Operating Expenses. We use operating expenses as a performance measure for our business. We track our operating expenses using month-to-month, year-to-date, and year-to-year comparisons, and as compared to budget. This analysis is useful in identifying adverse cost trends and allows us to investigate the cause of these trends and implement remedial measures if possible. The most significant portions of our operating expenses are the labor costs of our field personnel, repair and maintenance of our equipment, and the fuel and other supplies consumed while providing our services. Other materials consumed while performing our services, ad valorem taxes, other labor costs, truck maintenance, rent on storage facilities, and insurance expenses comprise the significant remainder of our operating expenses. Our operating expenses generally fluctuate with the level of activities performed.

Our labor costs consist primarily of wages and benefits for our field personnel, as well as expenses related to their training and safety. Additional information regarding our operating expenses for the period ended December 31, 2011 and the year ended December 31, 2012, is provided within the results of operations sections below.

EBITDA. We view EBITDA as one of our primary management tools, and we track it on a monthly basis, both in dollars and as a percentage of revenues (compared to the prior month, prior year period, and to budget). We define EBITDA as earnings before interest, taxes, depreciation, and amortization. EBITDA is used as a supplemental financial measure by our management and by external users of our financial statements, including investors, to:

assess our ability to generate available cash sufficient to make distributions to our unitholders and general partner;

evaluate the financial performance of our assets without regard to financing methods, capital structure, or historical cost basis;

measure operating performance and return on capital as compared to our competitors; and

determine our ability to incur and service debt and fund capital expenditures.

EBITDA should not be considered an alternative to net income, operating income, cash flows from operating activities, or any other measure of financial performance presented in accordance with GAAP. Our EBITDA may not be comparable to EBITDA or similarly titled financial metrics of other entities, as other entities may not calculate EBITDA in the same manner as we do. Management compensates for the limitations of EBITDA as an analytical tool by reviewing the comparable GAAP measures, understanding the differences between the measures, and incorporating this knowledge into management's decision-making processes. EBITDA should not be viewed as indicative of the actual amount we have available for distributions or that we plan to distribute for a given period, nor should it be equated with "available cash" as defined in our partnership agreement.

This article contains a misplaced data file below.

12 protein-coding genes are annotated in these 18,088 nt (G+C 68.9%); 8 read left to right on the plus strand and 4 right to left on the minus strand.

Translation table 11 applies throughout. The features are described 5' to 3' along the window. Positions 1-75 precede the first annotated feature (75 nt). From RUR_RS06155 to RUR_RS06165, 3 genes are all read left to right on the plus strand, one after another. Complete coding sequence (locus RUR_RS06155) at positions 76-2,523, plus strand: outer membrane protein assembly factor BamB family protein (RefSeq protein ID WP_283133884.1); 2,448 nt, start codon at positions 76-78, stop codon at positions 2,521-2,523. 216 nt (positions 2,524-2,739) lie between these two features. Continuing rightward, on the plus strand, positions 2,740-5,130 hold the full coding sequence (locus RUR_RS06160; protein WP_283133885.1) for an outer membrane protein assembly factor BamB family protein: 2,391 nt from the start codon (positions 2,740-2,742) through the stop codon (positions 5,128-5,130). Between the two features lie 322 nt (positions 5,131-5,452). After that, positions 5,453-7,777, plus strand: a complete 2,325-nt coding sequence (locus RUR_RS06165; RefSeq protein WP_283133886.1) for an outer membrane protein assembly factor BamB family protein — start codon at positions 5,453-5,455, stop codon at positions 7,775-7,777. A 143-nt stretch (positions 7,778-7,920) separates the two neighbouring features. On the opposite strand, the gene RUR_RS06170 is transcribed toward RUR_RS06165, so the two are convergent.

The following table reconciles net income to EBITDA for the periods indicated:

                                       Year Ended December 31,
                                  2012          2011          2010
                                           (In Thousands)
Net income                     $ 16,331      $  7,257      $  1,617
Provision for income taxes        3,353         1,905         1,169
Depreciation and amortization    13,227        12,521        13,112
Interest (income) expense, net       25         5,052        13,096
EBITDA                         $ 32,936      $ 26,735      $ 28,994


The following table reconciles cash flow from operating activities to EBITDA for the periods indicated:

                                                          Year Ended December 31,
                                                     2012          2011          2010
                                                              (In Thousands)
Cash flow from operating activities               $ 31,109      $ 18,885      $ 20,391
Changes in current assets and current liabilities    2,864          (392)       (5,834)
Deferred income taxes                               (1,930)        2,536           895
Other non-cash charges                              (2,485)       (1,251)         (723)
Interest (income) expense, net                          25         5,052        13,096
Provision for income taxes                           3,353         1,905         1,169
EBITDA                                            $ 32,936      $ 26,735      $ 28,994

Average Utilization Rate of our Compressor Units. We measure the average compressor unit utilization rate of our fleet of compressor units as the average number of compressor units used to provide services during a particular period, divided by the average number of compressor units in our fleet during such period. Our management primarily uses this metric to determine our future need for additional compressor units.

The following table sets forth our historical fleet size and average number of compressor units being utilized to provide our production enhancement services during the periods indicated and our average utilization rates during those periods.

                                                     Year Ended December 31,
                                            2012               2011               2010
Total compressor units in fleet (at
period end)                                   3,743              3,653              3,651
Total compressor units in service (at